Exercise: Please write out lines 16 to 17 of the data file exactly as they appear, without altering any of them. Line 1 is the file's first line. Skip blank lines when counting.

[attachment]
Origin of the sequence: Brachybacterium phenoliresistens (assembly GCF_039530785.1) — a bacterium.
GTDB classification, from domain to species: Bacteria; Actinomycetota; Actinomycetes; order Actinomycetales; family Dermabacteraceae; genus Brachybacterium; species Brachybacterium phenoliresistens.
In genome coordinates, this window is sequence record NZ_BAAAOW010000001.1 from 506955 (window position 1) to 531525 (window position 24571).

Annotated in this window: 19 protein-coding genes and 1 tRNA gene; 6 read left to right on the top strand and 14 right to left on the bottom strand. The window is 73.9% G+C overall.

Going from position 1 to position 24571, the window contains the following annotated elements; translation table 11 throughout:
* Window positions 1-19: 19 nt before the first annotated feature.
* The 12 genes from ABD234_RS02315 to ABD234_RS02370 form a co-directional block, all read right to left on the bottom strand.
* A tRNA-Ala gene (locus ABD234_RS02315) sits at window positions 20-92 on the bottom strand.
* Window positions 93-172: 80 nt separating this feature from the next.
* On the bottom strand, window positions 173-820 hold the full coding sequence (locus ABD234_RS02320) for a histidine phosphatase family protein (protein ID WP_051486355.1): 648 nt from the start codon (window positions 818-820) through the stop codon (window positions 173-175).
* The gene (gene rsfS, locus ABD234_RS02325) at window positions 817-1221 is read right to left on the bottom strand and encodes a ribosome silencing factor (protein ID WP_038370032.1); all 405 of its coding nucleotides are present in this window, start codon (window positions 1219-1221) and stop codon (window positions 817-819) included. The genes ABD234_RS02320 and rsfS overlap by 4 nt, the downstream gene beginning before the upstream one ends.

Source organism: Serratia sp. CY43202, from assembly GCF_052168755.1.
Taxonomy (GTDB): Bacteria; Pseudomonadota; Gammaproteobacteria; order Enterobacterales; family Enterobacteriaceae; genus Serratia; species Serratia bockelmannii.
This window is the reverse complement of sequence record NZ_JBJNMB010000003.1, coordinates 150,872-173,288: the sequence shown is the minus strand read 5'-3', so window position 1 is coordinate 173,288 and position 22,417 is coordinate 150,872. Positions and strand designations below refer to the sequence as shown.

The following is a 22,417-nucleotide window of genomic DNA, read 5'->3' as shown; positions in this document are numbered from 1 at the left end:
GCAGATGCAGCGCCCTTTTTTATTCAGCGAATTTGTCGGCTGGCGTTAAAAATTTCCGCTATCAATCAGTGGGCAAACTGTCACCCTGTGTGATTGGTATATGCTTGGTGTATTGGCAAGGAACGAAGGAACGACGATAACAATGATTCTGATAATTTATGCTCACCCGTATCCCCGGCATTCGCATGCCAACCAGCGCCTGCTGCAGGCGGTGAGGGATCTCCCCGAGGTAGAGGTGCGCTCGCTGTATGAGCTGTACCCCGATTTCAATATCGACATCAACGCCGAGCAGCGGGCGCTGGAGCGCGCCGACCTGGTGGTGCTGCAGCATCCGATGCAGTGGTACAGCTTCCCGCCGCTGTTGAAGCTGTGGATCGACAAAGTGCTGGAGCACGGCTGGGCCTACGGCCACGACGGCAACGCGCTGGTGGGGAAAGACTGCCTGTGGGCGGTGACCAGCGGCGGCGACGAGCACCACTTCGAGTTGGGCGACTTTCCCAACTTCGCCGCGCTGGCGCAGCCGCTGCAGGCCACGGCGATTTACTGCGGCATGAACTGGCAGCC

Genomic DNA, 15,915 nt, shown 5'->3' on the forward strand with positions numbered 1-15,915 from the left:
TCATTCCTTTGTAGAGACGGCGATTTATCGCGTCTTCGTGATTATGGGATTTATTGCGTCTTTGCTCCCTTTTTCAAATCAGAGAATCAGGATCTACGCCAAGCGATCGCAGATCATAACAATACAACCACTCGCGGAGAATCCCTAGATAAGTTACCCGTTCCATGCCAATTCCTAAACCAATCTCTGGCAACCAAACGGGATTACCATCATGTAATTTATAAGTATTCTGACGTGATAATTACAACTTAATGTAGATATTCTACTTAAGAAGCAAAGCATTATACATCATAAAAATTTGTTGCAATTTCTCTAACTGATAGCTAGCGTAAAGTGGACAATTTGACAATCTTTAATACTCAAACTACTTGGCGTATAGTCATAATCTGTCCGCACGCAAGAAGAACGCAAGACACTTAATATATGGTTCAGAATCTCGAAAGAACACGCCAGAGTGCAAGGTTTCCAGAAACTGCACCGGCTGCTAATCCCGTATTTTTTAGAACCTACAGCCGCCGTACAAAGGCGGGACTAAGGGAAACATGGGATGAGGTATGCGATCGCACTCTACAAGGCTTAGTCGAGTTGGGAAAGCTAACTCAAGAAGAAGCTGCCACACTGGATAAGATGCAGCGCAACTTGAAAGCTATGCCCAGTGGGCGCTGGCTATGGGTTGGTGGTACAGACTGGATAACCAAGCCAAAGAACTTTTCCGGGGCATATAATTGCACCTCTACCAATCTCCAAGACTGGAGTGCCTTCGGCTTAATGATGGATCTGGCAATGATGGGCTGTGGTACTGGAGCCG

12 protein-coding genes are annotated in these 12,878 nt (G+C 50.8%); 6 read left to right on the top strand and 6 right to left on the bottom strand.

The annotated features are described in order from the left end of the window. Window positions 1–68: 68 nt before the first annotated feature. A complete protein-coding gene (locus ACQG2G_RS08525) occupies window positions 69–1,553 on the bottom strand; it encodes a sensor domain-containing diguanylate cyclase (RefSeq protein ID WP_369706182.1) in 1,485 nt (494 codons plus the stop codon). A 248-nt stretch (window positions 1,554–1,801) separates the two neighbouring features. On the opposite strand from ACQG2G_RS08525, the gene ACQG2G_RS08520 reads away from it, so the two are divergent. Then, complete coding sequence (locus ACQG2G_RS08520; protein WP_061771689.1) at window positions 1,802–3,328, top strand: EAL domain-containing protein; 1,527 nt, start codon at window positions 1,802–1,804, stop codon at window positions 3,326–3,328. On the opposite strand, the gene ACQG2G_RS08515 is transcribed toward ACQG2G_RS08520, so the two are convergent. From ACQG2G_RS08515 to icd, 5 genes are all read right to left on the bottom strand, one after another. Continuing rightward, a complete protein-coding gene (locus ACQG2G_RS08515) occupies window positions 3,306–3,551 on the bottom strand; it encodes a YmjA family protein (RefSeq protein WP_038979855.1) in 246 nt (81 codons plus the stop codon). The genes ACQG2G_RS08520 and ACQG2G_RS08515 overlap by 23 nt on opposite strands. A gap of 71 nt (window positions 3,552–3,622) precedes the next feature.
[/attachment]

GCAGATGCAGCGCCCTTTTTTATTCAGCGAATTTGTCGGCTGGCGTTAAAAATTTCCGCTATCAATCAGTGGGCAAACTGTCACCCTGTGTGATTGGTATATGCTTGGTGTATTGGCAAGGAACGAAGGAACGACGATAACAATGATTCTGATAATTTATGCTCACCCGTATCCCCGGCATTCGCATGCCAACCAGCGCCTGCTGCAGGCGGTGAGGGATCTCCCCGAGGTAGAGGTGCGCTCGCTGTATGAGCTGTACCCCGATTTCAATATCGACATCAACGCCGAGCAGCGGGCGCTGGAGCGCGCCGACCTGGTGGTGCTGCAGCATCCGATGCAGTGGTACAGCTTCCCGCCGCTGTTGAAGCTGTGGATCGACAAAGTGCTGGAGCACGGCTGGGCCTACGGCCACGACGGCAACGCGCTGGTGGGGAAAGACTGCCTGTGGGCGGTGACCAGCGGCGGCGACGAGCACCACTTCGAGTTGGGCGACTTTCCCAACTTCGCCGCGCTGGCGCAGCCGCTGCAGGCCACGGCGATTTACTGCGGCATGAACTGGCAGCC

Genomic DNA, 15,915 nt, shown 5'->3' on the forward strand with positions numbered 1-15,915 from the left: